House Theatre of Chicago presents the World Premiere of PINOCCHIO.
‘Pinochle.’ ‘Pistachio.’ ‘Pinocchio!’
The name, ‘Pinocchio’, gets amusingly butchered throughout this reimagined children’s classic. The mispronunciation of the name is an ongoing joke in the witty script. Adapters Joseph Steakley and Ben Lobpries have updated the well-known puppet story. Although they provide fun with plenty of spirited antics, their overarching message is more profound.
Instead of focusing on a puppet’s quest to be a real boy, Steakley and Lobpries’ Pinocchio wants to be accepted as he is… wooden, from the forest and a composer of a new musical. Geppetto (played by Molly Brennan) and the townsfolk grapple with accepting someone different from their small-minded, book burning village of intolerance. Steakley and Lobpries’ reinvention has unexpected depth and beauty.
The star of the show is Pinocchio, a puppet created and crafted by Tom Lee of Chicago Puppet Studios. A masterful Sean Garratt brings Pinocchio to life and gives him personality. Garratt endears as he refuses to conform to toy norms and sitting on a shelf. He won’t ‘play dead.’ He lives, learns, laughs and loves as he ventures out into the world. Steakley and Lobpries have given their Pinocchio an intellectual curiosity. His adventure isn’t puppet mischief. He wants to understand the world and his place in it. When he befriends and dances with the delightful Brandon Rivera (Romeo), I’m transfixed in wonder! Pinocchio has a simplistic earnestness that made me want to adopt him.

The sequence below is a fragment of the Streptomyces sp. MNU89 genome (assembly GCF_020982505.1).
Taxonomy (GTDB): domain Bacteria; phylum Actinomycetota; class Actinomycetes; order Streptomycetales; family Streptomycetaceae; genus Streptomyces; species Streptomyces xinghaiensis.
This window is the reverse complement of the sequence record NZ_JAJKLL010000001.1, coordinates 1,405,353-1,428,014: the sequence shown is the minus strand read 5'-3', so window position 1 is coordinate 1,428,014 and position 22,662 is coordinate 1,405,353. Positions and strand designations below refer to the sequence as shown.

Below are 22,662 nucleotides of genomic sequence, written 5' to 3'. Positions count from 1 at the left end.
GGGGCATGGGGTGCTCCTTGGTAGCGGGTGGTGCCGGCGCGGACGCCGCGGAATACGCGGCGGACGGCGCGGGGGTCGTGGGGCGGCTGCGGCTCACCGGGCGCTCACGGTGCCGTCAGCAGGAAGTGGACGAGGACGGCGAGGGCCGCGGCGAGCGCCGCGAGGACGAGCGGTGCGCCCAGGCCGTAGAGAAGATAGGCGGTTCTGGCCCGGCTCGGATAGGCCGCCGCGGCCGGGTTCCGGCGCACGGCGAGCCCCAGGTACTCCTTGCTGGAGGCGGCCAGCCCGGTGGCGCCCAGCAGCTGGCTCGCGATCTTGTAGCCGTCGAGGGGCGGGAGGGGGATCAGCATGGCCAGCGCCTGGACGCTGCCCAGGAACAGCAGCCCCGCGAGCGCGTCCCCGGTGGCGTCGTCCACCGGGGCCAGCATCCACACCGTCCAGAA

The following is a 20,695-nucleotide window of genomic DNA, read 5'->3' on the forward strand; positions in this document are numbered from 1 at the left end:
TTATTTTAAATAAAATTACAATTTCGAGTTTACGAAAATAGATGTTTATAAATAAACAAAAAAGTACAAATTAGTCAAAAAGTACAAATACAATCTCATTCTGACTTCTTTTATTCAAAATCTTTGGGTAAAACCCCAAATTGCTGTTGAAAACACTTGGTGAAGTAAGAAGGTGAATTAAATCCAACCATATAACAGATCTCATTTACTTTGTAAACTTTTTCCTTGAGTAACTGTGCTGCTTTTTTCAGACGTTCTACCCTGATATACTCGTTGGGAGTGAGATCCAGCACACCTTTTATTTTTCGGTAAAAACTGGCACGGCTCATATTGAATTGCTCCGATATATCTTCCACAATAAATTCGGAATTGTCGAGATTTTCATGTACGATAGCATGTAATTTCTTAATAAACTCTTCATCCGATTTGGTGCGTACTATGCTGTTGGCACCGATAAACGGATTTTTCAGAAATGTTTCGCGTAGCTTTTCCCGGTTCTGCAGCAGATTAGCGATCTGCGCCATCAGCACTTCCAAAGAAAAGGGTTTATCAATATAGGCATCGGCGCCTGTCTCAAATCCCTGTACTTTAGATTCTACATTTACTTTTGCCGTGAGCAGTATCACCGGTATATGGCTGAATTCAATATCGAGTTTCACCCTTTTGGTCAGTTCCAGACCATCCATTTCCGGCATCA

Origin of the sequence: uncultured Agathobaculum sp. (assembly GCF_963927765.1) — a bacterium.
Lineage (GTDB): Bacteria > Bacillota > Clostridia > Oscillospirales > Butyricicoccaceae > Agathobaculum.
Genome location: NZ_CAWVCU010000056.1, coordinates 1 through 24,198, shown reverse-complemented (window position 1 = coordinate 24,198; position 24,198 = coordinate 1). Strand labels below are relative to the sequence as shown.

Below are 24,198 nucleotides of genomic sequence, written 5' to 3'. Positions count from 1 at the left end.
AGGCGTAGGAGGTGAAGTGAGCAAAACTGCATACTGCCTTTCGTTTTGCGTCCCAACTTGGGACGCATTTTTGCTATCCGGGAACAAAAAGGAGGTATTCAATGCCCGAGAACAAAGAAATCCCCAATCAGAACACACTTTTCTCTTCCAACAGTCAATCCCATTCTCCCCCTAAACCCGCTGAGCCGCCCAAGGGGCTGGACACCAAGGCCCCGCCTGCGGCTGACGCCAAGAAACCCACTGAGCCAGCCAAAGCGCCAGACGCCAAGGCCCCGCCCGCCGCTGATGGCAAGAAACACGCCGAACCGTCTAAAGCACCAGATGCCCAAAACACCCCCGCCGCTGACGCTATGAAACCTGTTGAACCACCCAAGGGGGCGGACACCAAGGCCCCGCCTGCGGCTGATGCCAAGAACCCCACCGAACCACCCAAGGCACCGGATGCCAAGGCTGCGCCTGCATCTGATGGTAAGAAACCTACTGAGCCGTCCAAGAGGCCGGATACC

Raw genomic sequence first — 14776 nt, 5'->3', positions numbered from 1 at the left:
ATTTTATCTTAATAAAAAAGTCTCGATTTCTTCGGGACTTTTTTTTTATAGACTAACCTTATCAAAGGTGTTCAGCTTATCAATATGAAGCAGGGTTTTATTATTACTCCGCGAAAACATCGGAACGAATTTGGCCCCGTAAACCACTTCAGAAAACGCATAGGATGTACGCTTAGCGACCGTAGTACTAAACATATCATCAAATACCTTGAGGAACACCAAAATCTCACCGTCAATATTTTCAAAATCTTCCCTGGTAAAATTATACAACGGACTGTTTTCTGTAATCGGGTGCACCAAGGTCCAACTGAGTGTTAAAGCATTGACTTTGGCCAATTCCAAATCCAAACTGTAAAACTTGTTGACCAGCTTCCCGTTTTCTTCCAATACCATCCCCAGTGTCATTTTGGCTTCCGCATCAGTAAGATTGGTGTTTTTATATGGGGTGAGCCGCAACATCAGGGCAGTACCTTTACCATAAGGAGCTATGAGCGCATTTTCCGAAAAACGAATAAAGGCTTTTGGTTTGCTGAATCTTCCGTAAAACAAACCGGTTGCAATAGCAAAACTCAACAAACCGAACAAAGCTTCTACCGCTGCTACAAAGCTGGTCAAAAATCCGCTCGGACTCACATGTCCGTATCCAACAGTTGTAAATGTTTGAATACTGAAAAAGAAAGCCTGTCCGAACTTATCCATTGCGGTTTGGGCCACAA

Director Chris Matthews seamlessly navigates the action from store to school to forest to whale stomach. His creative team (Joe Schermoly-scenic, Alexander Ridgers-lighting, Anna Wooden-costumes) support the story with evolving and interesting visual aides. The edge of the forest also serves as screens for projections. The terrific ensemble is dressed in matching school uniforms or early 1900s prim sensibility. I really enjoyed most all aspects of this production. At my performance, some of the singing was flat which momentarily broke the spell of enchantment. Still, I wholeheartedly recommend House’s PINOCCHIO.
Running Time: Two hours includes an intermission
At The Chopin Theatre, 1543 W. Division
Inspired by works of Carlo Collodi
Adapted by Joseph Steakley and Ben Lobpries
Directed by Chris Matthews
Puppet created and crafted by Tom Lee of Chicago Puppet Studios
Thursday, Fridays and Saturdays at 8 pm
Sundays at 3 pm
Thru May 19th
Production photos by Michael Brosilow
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